Prince Norodom Sihamoni was named the new king of Cambodia on Thursday, with the unanimous approval of the Royal Council of the Throne. In an unprecedented meeting at the Royal Palace, which lasted less than 40 minutes, the nine members of the Throne Council emerged with their decision for the new successor.
“I would like to announce that Prince Norodom Sihamoni was elected by the Throne Council to be the new king,” Senate President and acting Head of State Chea Sim told the Council, as later broadcast by state-run TVK.
“Sihamoni was selected by a 100 percent [vote],” he said.
The vote, which was conducted by secret ballot, was tallied by Prince Sihamoni’s half-brother, National Assembly President Prince Norodom Ranariddh, and Prime Minister Hun Sen, both members of the Council.
A coronation ceremony for Prince Sihamoni, 51, a former ballet dancer and the only surviving son of King Norodom Sihanouk and Queen Norodom Monineath, will take place Oct 29, Prince Ranariddh said earlier Thursday.
Prince Sihamoni will arrive in Phnom Penh with King Sihanouk Oct 20 from Beijing, he added.
Speaking to reporters upon his arrival in Phnom Penh from Beijing, where he was visiting his father, Prince Ranariddh said he had failed to convince King Sihanouk to remain on the throne.
The King penned his resignation letter last week, after months of threatening to step down.
The announcement of his abdication pushed Cambodian leaders to quickly adopt a long-awaited Throne Council law, allowing the Council, which had been inactive since its establishment under the 1993 Constitution, to elect the new reigning monarch.
Though the Constitution states that a king must reign for life, King Sihanouk has expressed his wish to abdicate to ensure national stability and the preservation of the monarchy.
Just days before Thursday’s selection of Prince Sihamoni, King Sihanouk wrote in a message on his Web site that clashes between rival republican factions could result in a blood bath if he did not guarantee the continuation of the throne before his death. He did not specify who was behind the republican factions.
The King, who turns 82 on Oct 31, has also complained of health problems, most recently a stomach ailment and concerns that he may again suffer cancer, for which he was treated years ago.
Prince Ranariddh told reporters that King Sihanouk’s condition had deteriorated since he last saw his father earlier this year.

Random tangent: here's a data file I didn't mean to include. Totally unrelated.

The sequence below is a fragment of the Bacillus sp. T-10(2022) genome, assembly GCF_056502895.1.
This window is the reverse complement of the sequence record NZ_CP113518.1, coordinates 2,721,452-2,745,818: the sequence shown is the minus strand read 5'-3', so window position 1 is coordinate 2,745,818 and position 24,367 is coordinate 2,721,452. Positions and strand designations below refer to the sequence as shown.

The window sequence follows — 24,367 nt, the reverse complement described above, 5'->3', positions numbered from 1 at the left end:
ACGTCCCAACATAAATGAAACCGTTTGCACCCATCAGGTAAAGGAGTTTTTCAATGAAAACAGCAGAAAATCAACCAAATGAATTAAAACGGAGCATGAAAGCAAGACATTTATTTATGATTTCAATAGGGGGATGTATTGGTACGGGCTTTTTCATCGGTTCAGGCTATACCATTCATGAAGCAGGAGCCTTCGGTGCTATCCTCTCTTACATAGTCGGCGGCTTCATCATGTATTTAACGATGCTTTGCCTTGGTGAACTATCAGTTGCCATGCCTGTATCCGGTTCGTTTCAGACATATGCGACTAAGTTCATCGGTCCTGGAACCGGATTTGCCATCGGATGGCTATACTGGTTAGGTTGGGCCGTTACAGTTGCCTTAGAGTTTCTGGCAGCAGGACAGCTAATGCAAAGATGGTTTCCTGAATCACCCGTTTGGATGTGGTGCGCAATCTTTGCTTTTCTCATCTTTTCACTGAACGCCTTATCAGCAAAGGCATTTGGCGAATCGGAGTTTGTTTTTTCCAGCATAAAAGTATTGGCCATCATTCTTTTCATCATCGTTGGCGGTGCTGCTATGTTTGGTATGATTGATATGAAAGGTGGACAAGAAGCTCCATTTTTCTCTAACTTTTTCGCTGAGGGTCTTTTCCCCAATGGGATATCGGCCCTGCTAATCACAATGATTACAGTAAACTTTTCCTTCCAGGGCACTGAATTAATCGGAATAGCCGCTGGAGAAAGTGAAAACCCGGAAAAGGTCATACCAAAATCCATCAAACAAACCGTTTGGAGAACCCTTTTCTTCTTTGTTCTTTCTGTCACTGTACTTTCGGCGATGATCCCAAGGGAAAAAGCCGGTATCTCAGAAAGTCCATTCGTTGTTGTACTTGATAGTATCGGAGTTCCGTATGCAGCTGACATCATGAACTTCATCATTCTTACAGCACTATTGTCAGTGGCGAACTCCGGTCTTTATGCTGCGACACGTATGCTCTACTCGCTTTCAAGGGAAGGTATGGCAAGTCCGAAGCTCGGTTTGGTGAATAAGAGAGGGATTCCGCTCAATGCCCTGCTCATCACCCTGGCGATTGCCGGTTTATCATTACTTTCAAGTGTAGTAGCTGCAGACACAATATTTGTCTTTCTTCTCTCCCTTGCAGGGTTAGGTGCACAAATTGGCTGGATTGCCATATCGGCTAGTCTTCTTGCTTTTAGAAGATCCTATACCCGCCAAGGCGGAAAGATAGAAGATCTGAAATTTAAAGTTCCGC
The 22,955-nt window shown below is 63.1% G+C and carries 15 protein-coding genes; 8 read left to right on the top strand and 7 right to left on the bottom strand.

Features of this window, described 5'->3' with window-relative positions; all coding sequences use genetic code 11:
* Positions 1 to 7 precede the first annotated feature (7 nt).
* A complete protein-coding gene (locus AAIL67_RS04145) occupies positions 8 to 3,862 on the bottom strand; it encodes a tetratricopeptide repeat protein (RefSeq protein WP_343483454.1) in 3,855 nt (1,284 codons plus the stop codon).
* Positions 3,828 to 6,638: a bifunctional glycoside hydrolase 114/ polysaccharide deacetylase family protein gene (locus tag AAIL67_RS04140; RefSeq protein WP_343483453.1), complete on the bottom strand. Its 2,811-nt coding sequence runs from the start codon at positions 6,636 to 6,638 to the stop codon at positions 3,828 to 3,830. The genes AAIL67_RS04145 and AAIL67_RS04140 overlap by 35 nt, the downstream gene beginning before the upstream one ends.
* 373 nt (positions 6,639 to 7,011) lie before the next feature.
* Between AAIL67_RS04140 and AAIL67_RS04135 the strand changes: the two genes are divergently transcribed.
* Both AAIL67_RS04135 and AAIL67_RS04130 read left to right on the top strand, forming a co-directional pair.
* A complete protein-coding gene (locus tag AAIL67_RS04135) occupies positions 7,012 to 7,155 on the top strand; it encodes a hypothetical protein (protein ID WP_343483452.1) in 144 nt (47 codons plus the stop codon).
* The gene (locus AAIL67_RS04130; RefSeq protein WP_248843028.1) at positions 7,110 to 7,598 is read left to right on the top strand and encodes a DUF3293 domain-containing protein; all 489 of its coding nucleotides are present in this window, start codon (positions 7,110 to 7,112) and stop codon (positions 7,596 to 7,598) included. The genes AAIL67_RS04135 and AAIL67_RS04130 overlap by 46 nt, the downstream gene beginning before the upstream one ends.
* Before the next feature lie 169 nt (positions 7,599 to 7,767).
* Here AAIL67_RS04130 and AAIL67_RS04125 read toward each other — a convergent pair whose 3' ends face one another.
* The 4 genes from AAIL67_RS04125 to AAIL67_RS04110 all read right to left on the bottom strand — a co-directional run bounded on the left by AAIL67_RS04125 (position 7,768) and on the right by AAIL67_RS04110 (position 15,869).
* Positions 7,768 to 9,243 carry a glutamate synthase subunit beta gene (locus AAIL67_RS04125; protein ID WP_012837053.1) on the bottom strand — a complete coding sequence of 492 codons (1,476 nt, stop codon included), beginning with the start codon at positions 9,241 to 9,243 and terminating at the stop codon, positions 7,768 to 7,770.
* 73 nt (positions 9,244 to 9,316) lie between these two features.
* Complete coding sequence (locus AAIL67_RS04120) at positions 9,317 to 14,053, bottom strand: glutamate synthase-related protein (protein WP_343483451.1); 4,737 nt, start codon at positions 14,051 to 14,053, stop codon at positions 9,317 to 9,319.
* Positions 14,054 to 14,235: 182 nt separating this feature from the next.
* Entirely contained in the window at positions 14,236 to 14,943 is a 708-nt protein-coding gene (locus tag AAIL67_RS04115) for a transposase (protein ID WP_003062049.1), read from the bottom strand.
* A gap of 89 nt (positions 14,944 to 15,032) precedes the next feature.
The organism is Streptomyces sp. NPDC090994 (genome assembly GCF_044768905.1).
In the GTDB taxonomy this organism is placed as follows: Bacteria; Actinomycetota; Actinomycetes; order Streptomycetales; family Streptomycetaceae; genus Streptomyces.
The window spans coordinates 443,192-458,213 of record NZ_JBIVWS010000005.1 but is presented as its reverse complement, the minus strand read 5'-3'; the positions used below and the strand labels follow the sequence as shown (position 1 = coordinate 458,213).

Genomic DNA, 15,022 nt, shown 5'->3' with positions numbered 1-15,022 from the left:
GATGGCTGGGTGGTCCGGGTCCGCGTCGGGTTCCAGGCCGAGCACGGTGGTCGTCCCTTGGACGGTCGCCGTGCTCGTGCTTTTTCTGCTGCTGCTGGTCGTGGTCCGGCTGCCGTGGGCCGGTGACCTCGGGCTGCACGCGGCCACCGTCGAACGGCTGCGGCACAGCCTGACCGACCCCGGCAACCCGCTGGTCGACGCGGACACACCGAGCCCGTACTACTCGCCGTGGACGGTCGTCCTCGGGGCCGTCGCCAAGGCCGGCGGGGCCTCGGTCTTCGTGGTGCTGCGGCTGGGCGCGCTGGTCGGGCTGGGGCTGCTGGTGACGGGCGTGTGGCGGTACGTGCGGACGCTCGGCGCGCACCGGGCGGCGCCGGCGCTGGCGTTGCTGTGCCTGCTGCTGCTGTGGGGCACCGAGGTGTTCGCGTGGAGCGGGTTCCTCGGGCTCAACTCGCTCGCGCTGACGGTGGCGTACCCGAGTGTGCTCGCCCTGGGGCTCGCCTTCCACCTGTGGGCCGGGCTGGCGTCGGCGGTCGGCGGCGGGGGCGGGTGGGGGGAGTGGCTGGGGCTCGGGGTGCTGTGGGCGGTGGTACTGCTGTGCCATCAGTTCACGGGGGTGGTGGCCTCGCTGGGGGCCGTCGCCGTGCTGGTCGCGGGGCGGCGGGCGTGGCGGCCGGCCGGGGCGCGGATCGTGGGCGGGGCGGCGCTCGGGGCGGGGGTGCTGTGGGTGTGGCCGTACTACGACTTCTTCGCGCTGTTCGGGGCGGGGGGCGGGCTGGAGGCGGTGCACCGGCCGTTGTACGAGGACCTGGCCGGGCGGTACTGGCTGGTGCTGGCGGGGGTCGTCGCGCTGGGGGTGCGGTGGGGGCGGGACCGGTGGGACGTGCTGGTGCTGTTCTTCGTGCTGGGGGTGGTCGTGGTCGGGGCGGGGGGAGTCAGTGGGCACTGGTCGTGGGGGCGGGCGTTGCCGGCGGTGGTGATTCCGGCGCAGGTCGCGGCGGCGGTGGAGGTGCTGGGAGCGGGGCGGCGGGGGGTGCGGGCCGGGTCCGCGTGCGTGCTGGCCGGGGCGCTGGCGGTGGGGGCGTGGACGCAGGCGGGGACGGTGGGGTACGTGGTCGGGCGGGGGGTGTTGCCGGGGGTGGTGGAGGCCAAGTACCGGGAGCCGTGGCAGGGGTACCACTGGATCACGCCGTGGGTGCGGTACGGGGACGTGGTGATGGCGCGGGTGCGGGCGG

“His health is not good,” he said. “I am sad that within one month, he has become weaker.”
Prince Ranariddh, whom some analysts had earlier speculated could be a candidate for the throne, said he turned down an offer for the position during his visit to Beijing.
“The King and Queen offered me the throne, but I offer it to Prince Sihamoni,” he said. Prince Ranariddh has said he will continue his career in politics as head of Funcinpec.
Prince Sihamoni, who has spent much of his life abroad, has largely stayed out of the public eye in Cambodia. Those who know him say his gentle manner and worldly education have made him a good choice for King Sihanouk’s successor. As the new king, Prince Sihamoni will also assume the role of the country’s head of state and the supreme commander of RCAF.
Observers said King Sihanouk will likely be instrumental in counseling his son for his new position.
“The new king is not well known [to] the people and [to] the international community so it’s a bit [of a] difficult situation,” said Thun Saray, director of the rights group Adhoc.
“Because [King Sihanouk] still has a lot of influence [with] political leaders and international leaders…I think he will coach his son to be a good king,” he said.
As observers and political leaders turned their attention to the Throne Council’s announcement Thursday, opposition leader Sam Rainsy, whom Prince Ranariddh and Hun Sen blamed for King Sihanouk’s abdication, said he was in Thailand “taking some rest while waiting for the dust to settle in Cambodia.”
The opposition leader was blamed for King Sihanouk’s decision to step down after he wrote a letter to Beijing last week, warning that certain powerful persons were plotting violent demonstrations against the King, for which the Sam Rainsy Party would be blamed.
Sam Rainsy said by e-mail that he would return to Cambodia “as soon as a new King has [ascended to] the throne.”
(Additional reporting by Saing Soenthrith and Wency Leung)
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